Silver City's mojo also captivated Mary Dearhamer and Chris Aquino during a stay at the Palace Hotel, despite frequent commotion from the Buffalo Bar. Previous residents of Fort Collins, Colo., the couple "fell in love with the old houses and buildings, plus the friendliness of the people."

garden5
Flanked by red hot poker plants, the saguaro fountain is the centerpiece of the Dearhamer-Aquino garden, and the birds seem to agree.

These days, Aquino is managing Moses Clark's campaign for County Commissioner, District One, while Dearhamer creates a garden sanctum for pollinators. Birds seem magnetically attracted to the tall, trickling Saguaro fountain — "a gift from my kids," Dearhamer says.

Her diverse plantings range from a bed of opulently sized hostas, to the drought-tolerant and bee-attracting lavender and red hot poker (Kniphofia) plants.

Now seven years old, the garden is fortuitously sited — abutting the older Allen-Apple property, where Cheyenne Thomas tends the backyard replete with majestic apricot trees, roving passion-flower vines and bountiful vegetable beds. In turn, the Allen-Apple property sits adjacent to the Godfreys' plot, one of Chihuahua Hill's most visible, early gardens.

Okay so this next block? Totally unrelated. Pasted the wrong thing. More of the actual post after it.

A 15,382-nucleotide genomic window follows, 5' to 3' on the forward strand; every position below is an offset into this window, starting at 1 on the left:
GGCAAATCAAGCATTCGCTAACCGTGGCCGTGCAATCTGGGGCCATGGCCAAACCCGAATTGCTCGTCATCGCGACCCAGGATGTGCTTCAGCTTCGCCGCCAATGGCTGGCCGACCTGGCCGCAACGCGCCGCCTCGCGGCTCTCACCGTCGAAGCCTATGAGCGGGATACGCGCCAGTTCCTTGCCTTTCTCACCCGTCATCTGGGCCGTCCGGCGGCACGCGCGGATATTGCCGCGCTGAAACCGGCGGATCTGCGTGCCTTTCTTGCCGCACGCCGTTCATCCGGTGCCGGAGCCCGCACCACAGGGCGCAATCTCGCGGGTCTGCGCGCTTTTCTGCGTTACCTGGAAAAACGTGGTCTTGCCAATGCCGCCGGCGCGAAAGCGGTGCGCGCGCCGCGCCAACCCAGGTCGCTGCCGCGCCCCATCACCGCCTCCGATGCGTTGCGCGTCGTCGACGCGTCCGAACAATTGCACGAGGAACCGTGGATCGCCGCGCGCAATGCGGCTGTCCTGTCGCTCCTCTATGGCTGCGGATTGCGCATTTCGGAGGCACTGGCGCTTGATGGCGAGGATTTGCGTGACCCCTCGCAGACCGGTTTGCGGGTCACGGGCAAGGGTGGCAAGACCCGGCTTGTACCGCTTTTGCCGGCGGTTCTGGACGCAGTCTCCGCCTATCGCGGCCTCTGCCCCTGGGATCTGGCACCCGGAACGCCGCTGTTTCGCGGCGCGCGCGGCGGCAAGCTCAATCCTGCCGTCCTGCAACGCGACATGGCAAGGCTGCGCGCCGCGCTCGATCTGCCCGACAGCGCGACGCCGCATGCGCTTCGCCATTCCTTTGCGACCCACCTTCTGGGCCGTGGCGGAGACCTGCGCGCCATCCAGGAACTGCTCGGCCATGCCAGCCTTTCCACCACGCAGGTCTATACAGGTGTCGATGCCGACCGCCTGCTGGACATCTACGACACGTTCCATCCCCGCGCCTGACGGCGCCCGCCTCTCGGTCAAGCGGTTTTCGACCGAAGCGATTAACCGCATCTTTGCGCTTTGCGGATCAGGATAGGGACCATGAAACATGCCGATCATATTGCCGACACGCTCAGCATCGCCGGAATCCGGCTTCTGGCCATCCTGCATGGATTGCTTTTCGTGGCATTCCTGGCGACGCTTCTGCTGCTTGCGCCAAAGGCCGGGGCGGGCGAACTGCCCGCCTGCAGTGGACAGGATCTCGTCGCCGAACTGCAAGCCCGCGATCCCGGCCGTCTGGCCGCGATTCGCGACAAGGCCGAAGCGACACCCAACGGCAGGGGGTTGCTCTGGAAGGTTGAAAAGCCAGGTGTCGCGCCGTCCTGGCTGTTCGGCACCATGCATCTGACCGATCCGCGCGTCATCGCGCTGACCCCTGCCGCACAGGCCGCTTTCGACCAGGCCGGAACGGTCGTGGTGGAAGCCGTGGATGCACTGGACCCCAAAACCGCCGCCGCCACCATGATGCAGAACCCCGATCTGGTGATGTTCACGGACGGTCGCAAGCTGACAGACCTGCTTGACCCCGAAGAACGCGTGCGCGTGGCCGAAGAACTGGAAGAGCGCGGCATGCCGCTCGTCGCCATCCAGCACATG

Dearhamer hopes that more gardens will soon dot the Hill's terrain. Walking through the neighborhood, she reports a proliferation of container plantings and "a readiness of residents — both renters and homeowners — to ask for gardening advice."

Perhaps these novices will soon aspire to grow food and nurture their spiritual and artistic tendencies on Chihuahua Hill. Perhaps... there is a whiff of prophecy in the air.

 

 

Vivian Savitt gardens at Ditch Cottage in Silver City.

 

 



Return to Top of Page